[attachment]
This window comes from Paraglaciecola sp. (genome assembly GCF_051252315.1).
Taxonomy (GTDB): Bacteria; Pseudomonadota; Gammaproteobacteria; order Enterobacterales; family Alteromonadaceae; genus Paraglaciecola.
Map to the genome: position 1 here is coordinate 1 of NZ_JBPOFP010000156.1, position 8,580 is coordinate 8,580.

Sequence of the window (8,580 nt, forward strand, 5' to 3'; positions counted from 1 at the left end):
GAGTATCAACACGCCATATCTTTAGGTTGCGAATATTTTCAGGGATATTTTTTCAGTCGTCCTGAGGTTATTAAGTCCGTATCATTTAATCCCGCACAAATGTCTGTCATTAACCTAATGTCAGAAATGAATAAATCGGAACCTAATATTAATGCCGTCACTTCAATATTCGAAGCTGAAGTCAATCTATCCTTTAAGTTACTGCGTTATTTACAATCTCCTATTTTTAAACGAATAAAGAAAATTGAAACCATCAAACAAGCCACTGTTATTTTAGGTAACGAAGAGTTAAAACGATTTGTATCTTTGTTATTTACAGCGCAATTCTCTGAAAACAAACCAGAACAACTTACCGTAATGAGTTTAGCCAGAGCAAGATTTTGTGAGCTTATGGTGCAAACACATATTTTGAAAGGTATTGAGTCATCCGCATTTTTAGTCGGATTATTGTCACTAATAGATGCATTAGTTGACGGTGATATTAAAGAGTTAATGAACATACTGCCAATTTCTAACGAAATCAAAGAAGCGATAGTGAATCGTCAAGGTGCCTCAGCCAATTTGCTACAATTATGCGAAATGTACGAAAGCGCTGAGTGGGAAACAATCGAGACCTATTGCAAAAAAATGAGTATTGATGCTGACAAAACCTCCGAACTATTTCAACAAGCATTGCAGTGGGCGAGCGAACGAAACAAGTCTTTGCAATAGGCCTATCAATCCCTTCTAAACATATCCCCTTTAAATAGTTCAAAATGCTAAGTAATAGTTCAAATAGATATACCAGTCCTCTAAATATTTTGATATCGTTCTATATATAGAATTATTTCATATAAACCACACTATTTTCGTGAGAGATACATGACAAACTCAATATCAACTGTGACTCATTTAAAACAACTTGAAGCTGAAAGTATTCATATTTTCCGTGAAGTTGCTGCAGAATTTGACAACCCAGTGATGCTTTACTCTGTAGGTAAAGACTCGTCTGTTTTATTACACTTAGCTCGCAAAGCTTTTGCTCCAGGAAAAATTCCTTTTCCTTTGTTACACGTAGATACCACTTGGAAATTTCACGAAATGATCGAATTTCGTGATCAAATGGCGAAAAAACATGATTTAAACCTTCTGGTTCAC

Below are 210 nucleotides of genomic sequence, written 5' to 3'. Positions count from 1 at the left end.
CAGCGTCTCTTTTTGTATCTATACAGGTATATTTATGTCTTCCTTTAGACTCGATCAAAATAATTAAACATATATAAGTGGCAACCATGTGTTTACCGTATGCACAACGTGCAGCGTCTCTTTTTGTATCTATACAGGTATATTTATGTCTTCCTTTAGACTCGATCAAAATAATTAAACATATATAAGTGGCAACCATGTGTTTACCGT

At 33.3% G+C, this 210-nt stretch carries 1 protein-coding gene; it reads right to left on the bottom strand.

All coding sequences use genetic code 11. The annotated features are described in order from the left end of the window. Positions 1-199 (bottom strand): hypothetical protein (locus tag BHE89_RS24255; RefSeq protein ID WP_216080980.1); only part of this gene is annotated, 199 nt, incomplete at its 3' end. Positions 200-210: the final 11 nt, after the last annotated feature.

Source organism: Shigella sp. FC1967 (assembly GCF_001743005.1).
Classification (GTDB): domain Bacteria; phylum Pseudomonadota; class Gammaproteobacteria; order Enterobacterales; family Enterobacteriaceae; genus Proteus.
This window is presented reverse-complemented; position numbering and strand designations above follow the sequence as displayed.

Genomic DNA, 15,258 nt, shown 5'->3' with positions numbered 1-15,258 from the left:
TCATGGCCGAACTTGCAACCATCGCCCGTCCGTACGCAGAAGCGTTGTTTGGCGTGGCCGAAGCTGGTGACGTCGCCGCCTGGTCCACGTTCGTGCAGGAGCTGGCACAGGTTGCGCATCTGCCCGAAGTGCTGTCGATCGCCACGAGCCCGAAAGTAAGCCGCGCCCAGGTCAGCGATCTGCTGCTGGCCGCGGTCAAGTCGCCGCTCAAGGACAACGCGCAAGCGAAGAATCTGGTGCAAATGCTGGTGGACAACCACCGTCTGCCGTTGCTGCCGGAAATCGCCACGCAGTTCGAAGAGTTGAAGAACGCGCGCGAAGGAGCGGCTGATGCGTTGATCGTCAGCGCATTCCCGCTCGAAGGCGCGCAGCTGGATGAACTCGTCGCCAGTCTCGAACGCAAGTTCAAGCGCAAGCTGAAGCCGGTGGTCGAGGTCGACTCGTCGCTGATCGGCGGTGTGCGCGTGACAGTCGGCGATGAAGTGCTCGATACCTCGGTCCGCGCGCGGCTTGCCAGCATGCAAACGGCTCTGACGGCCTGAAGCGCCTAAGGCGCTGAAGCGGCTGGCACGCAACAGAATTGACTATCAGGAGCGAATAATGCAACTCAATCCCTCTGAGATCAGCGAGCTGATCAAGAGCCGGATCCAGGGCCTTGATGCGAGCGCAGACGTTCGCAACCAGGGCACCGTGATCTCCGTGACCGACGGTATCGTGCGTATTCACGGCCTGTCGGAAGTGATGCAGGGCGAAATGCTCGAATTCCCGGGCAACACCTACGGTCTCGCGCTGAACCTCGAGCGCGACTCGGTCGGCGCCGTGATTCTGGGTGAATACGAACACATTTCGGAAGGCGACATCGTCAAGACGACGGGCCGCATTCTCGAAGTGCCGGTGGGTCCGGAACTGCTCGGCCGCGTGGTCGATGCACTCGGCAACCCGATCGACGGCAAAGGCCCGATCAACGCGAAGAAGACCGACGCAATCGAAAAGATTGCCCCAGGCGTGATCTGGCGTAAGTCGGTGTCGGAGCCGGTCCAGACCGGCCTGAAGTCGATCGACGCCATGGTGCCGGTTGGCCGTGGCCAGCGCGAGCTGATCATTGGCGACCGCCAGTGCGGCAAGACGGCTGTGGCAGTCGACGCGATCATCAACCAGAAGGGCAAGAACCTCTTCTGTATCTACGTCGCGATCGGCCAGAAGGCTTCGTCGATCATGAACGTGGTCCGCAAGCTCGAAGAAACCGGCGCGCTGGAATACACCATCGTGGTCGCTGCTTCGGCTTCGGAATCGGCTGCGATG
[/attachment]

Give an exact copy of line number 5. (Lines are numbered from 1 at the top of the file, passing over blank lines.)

GAGTATCAACACGCCATATCTTTAGGTTGCGAATATTTTCAGGGATATTTTTTCAGTCGTCCTGAGGTTATTAAGTCCGTATCATTTAATCCCGCACAAATGTCTGTCATTAACCTAATGTCAGAAATGAATAAATCGGAACCTAATATTAATGCCGTCACTTCAATATTCGAAGCTGAAGTCAATCTATCCTTTAAGTTACTGCGTTATTTACAATCTCCTATTTTTAAACGAATAAAGAAAATTGAAACCATCAAACAAGCCACTGTTATTTTAGGTAACGAAGAGTTAAAACGATTTGTATCTTTGTTATTTACAGCGCAATTCTCTGAAAACAAACCAGAACAACTTACCGTAATGAGTTTAGCCAGAGCAAGATTTTGTGAGCTTATGGTGCAAACACATATTTTGAAAGGTATTGAGTCATCCGCATTTTTAGTCGGATTATTGTCACTAATAGATGCATTAGTTGACGGTGATATTAAAGAGTTAATGAACATACTGCCAATTTCTAACGAAATCAAAGAAGCGATAGTGAATCGTCAAGGTGCCTCAGCCAATTTGCTACAATTATGCGAAATGTACGAAAGCGCTGAGTGGGAAACAATCGAGACCTATTGCAAAAAAATGAGTATTGATGCTGACAAAACCTCCGAACTATTTCAACAAGCATTGCAGTGGGCGAGCGAACGAAACAAGTCTTTGCAATAGGCCTATCAATCCCTTCTAAACATATCCCCTTTAAATAGTTCAAAATGCTAAGTAATAGTTCAAATAGATATACCAGTCCTCTAAATATTTTGATATCGTTCTATATATAGAATTATTTCATATAAACCACACTATTTTCGTGAGAGATACATGACAAACTCAATATCAACTGTGACTCATTTAAAACAACTTGAAGCTGAAAGTATTCATATTTTCCGTGAAGTTGCTGCAGAATTTGACAACCCAGTGATGCTTTACTCTGTAGGTAAAGACTCGTCTGTTTTATTACACTTAGCTCGCAAAGCTTTTGCTCCAGGAAAAATTCCTTTTCCTTTGTTACACGTAGATACCACTTGGAAATTTCACGAAATGATCGAATTTCGTGATCAAATGGCGAAAAAACATGATTTAAACCTTCTGGTTCAC